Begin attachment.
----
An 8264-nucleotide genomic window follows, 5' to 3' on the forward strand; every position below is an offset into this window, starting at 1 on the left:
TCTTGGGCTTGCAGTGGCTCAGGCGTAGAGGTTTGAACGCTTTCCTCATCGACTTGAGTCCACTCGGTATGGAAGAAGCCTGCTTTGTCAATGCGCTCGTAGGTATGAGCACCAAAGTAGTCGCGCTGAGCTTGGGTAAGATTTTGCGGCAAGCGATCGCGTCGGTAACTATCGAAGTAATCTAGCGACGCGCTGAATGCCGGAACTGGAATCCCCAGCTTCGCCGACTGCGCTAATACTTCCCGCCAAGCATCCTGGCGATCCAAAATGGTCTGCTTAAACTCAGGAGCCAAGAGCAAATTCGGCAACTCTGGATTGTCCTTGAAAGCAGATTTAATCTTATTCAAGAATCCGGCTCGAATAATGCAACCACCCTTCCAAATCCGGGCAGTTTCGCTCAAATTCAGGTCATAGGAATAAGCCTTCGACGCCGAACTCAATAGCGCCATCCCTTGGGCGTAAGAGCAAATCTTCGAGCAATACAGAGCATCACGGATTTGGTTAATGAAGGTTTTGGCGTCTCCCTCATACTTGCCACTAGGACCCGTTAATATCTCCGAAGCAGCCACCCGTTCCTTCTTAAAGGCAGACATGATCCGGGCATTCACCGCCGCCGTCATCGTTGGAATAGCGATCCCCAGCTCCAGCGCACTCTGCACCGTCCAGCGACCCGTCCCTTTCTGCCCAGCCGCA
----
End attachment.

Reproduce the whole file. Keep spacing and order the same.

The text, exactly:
An 8264-nucleotide genomic window follows, 5' to 3' on the forward strand; every position below is an offset into this window, starting at 1 on the left:
TCTTGGGCTTGCAGTGGCTCAGGCGTAGAGGTTTGAACGCTTTCCTCATCGACTTGAGTCCACTCGGTATGGAAGAAGCCTGCTTTGTCAATGCGCTCGTAGGTATGAGCACCAAAGTAGTCGCGCTGAGCTTGGGTAAGATTTTGCGGCAAGCGATCGCGTCGGTAACTATCGAAGTAATCTAGCGACGCGCTGAATGCCGGAACTGGAATCCCCAGCTTCGCCGACTGCGCTAATACTTCCCGCCAAGCATCCTGGCGATCCAAAATGGTCTGCTTAAACTCAGGAGCCAAGAGCAAATTCGGCAACTCTGGATTGTCCTTGAAAGCAGATTTAATCTTATTCAAGAATCCGGCTCGAATAATGCAACCACCCTTCCAAATCCGGGCAGTTTCGCTCAAATTCAGGTCATAGGAATAAGCCTTCGACGCCGAACTCAATAGCGCCATCCCTTGGGCGTAAGAGCAAATCTTCGAGCAATACAGAGCATCACGGATTTGGTTAATGAAGGTTTTGGCGTCTCCCTCATACTTGCCACTAGGACCCGTTAATATCTCCGAAGCAGCCACCCGTTCCTTCTTAAAGGCAGACATGATCCGGGCATTCACCGCCGCCGTCATCGTTGGAATAGCGATCCCCAGCTCCAGCGCACTCTGCACCGTCCAGCGACCCGTCCCTTTCTGCCCAGCCGCA